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The Spotlight Is On Mitch Ryder & The Detroit Wheels

 

Mitch Ryder & the Detroit WheelsThe music of Mitch Ryder was pure rock 'n roll music of the sixites.  I had the pleasure of watching him perform live in the mid 60s.  This occasion as were many others was nothing less thana fond  memory.  Mitch Ryder was excellent showman and had a great voice for the rock music he sang.  Because of that I decided to feature him as this month's spotlight artist.

Mitch Ryder (born William S. Levise Jr., February 26, 1945, in Hamtramck, Michigan) and recorded over two dozen albums in more than four decades as a performer. 

Ryder is noted for his gruff, wailing singing style, much influenced by Little Richard, and his dynamic stage performances, influenced by James Brown. As a teen, Ryder sang backup in a black soul group known as the Peps, but racial animosities interfered with his continued presence in the group.

Ryder formed his first band - Tempest - when he was in high school, and the group gained some notoriety playing at a Detroit soul music club called The Village. Ryder next appeared fronting a band called Billy Lee & The Rivieras, which had limited success until they met the songwriter / record producer, Bob Crewe. Crewe renamed the group Mitch Ryder & The Detroit Wheels, and they recorded several hit records on his DynoVoice Records label in the mid to late 1960s, most notably "Devil With A Blue Dress On", their highest-charting single at #4, as well as "Sock it to Me-Baby!", a #6 hit in 1967, and "Jenny Takes A Ride!", which reached #10 in 1965.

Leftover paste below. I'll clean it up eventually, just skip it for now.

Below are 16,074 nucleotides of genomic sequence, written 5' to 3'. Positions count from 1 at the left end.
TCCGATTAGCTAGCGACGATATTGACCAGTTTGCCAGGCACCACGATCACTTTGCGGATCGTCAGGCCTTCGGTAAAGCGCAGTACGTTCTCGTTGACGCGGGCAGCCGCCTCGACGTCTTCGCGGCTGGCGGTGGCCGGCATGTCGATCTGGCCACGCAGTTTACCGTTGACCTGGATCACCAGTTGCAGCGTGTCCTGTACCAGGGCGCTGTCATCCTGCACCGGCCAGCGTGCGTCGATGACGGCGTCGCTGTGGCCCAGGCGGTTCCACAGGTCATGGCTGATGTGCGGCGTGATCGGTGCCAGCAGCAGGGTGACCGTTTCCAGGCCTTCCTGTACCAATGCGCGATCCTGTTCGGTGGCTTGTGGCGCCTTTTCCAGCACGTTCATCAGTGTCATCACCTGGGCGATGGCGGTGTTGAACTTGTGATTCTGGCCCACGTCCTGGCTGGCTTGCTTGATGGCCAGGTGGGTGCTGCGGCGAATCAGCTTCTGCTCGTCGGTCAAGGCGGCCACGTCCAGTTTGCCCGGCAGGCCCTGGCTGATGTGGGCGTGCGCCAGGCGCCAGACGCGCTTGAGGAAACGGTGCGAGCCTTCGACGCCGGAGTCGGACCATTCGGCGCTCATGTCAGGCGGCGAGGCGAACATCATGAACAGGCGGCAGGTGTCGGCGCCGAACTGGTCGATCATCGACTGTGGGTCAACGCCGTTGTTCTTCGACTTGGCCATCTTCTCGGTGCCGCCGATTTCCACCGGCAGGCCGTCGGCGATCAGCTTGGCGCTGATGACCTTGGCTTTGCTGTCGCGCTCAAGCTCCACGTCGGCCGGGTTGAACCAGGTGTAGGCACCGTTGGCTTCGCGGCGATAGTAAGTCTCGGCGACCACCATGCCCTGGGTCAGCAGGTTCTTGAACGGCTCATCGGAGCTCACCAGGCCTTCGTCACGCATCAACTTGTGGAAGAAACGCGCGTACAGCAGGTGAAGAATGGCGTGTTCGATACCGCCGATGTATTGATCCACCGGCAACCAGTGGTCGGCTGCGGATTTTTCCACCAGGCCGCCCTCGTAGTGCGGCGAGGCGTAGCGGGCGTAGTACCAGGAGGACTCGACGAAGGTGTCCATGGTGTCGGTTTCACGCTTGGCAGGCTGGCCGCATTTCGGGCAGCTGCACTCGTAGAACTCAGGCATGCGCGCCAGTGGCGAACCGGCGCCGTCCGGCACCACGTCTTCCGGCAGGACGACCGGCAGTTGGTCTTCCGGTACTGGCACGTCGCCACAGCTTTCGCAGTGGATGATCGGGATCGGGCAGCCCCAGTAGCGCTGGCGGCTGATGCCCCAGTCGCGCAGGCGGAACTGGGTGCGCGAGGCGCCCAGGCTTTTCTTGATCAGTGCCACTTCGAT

Since the early 1970s, Ryder's musical endeavors have not met with the same success that they did before. Ryder himself has blamed his lack of subsequent hits on his unsuccessful aim at the Tom Jones-type cabaret/night club audience just as the counterculture was becoming dominant in 1967 and 1968. His last successful ensemble release was Mitch Ryder's Detroit in 1971, which featured the drummer from the original Detroit Wheels, then called Detroit. The album saw Ryder moving from his earlier soul music-influenced sound to a guitar-dominated hard rock sound more in keeping with the early 1970s.

In 1983 Ryder returned to a major label with the John Mellencamp-produced "Never Kick a Sleeping Dog."  The album featured a cover of the Prince song "When You Were Mine," which was Ryder's last foray into the Billboard Hot 100 Singles chart. Ryder continues to record and tour, and his influence is felt in the music of such blue collar rock artists as Bob Seger, John Mellencamp, and Bruce Springsteen.

Winona Ryder took "Ryder" as a stage name, after seeing a Mitch Ryder album in her father's collection. Actor Stephen Wozniak portrayed Ryder on the controversial season one finalé of NBC’s acclaimed coming-of-age drama, American Dreams, entitled “City On Fire,” starring Will Estes, Joey Lawrence and Brittany Snow, which also featured special guest star singer Kelly Rowland of the popular R&B singing trio, Destiny’s Child.

 

 

 

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